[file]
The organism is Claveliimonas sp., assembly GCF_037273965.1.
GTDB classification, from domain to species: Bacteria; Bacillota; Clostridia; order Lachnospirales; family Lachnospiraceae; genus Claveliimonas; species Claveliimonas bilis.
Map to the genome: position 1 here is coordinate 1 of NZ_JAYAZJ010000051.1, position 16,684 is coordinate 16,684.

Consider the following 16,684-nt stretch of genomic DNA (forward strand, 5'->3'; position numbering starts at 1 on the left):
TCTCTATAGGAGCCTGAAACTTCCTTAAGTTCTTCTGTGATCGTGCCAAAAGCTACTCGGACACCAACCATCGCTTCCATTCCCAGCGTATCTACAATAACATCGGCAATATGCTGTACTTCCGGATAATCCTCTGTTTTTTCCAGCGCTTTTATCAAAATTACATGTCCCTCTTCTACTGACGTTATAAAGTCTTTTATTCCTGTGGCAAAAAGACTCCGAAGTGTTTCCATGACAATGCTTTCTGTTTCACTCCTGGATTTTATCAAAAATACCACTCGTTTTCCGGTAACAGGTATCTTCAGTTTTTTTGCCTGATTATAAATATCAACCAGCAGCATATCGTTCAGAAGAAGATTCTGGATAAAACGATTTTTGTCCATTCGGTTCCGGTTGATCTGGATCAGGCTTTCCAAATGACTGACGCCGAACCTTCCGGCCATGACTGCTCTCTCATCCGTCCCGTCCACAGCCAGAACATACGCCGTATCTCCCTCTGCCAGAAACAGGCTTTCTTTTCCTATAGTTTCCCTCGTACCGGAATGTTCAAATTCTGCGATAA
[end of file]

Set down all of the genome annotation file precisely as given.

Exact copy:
The organism is Claveliimonas sp., assembly GCF_037273965.1.
GTDB classification, from domain to species: Bacteria; Bacillota; Clostridia; order Lachnospirales; family Lachnospiraceae; genus Claveliimonas; species Claveliimonas bilis.
Map to the genome: position 1 here is coordinate 1 of NZ_JAYAZJ010000051.1, position 16,684 is coordinate 16,684.

Consider the following 16,684-nt stretch of genomic DNA (forward strand, 5'->3'; position numbering starts at 1 on the left):
TCTCTATAGGAGCCTGAAACTTCCTTAAGTTCTTCTGTGATCGTGCCAAAAGCTACTCGGACACCAACCATCGCTTCCATTCCCAGCGTATCTACAATAACATCGGCAATATGCTGTACTTCCGGATAATCCTCTGTTTTTTCCAGCGCTTTTATCAAAATTACATGTCCCTCTTCTACTGACGTTATAAAGTCTTTTATTCCTGTGGCAAAAAGACTCCGAAGTGTTTCCATGACAATGCTTTCTGTTTCACTCCTGGATTTTATCAAAAATACCACTCGTTTTCCGGTAACAGGTATCTTCAGTTTTTTTGCCTGATTATAAATATCAACCAGCAGCATATCGTTCAGAAGAAGATTCTGGATAAAACGATTTTTGTCCATTCGGTTCCGGTTGATCTGGATCAGGCTTTCCAAATGACTGACGCCGAACCTTCCGGCCATGACTGCTCTCTCATCCGTCCCGTCCACAGCCAGAACATACGCCGTATCTCCCTCTGCCAGAAACAGGCTTTCTTTTCCTATAGTTTCCCTCGTACCGGAATGTTCAAATTCTGCGATAA